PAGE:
Casey documenting her changes as she plays “the World’s Fair Challenge” has also read as a trans narrative to many viewers, and with the film’s director identifying as non-binary, it isn’t a stretch to see the bones of this throughout. Living online is absolutely a universal experience among young people, but the anonymity and autonomy of the lifestyle is particularly attractive to young queer people because they feel they can safely find their support system in this way.
However, each subsequent video Casey makes blurs the line between reality and gameplay, drifting further into dangerous territory with each new update and interaction she has, and while young people finding safe havens online is a beautiful thing, the engagement Casey has with her online world illustrates the web’s darker elements, the elements which are ripe for the horror genre.
The only other character seen in We’re All Going to the World’s Fair is an older man named JLB (Michael J. Rogers) who reaches out to Casey with concerns about her content. JLB develops an odd relationship with her by encouraging more content creation, and he certainly comes across as an odd person throughout the film, with his heavy breathing cadence and overt interest in Casey’s gameplay.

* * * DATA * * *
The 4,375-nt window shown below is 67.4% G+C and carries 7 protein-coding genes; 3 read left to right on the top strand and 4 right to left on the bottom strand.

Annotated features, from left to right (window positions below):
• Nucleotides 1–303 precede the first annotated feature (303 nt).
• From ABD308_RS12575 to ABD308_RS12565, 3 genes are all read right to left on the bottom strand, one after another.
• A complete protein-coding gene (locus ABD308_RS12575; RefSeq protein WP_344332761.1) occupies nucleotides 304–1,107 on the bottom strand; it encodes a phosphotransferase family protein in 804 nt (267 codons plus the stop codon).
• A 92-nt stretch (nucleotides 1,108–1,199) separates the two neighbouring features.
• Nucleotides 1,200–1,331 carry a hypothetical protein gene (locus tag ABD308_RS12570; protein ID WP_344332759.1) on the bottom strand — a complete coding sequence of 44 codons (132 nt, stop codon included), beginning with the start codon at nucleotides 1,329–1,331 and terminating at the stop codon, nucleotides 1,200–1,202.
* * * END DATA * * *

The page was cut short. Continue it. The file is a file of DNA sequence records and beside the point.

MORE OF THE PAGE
There is never any definitive answer about JLB’s motivations, though, and the character ends up representing both good and bad people that can be found online. One wonders if his encouragement of Casey’s gameplay is in fact the most malevolent aspect of JLB’s character, though.
JLB continuously asks Casey to keep making videos so he can be sure she’s safe, which is a strange enough request for an older man to ask of a teenager, but Casey’s videos also become more alarming as the film goes on. She begins acting erratically, using titles in her videos that suggest deeper and deeper depression, and even goes so far as to suggest self-harm, a chilling prospect that has already been introduced in videos viewed by Casey.
JLB does little to discourage this behavior, and his requests for videos are feeding Casey’s obsession with a game she is far too invested in. She’s allowing it to run her life, and allowing her imagination to run wild with the harmful expression of her loneliness.
Casey and JLB’s relationship is left open to interpretation, though, as are each characters’ true motivations. Is JLB unnaturally invested in Casey? Is there something supernatural about “the World’s Fair Challenge” changing Casey and other users, or is it simply a game played to extremes? The answers are not easy to find, nor should they be, because the online world is as gray as real life, if not even more so, and Jane Schoenbrun’s script is better for not tying everything together as neatly as other films might.
We’re All Going to the World’s Fair is a marvelous debut narratively for Jane Schoenbrun and for Anna Cobb. The film may not receive praise from the gorehound crowd, but for anyone who has grown up even a little bit online will recognize themselves in Schoenbrun’s script and in Cobb’s devastating performance. Ultimately this relatability will give this film legs for years to come as a true excavation of the online world and young people’s existence within it.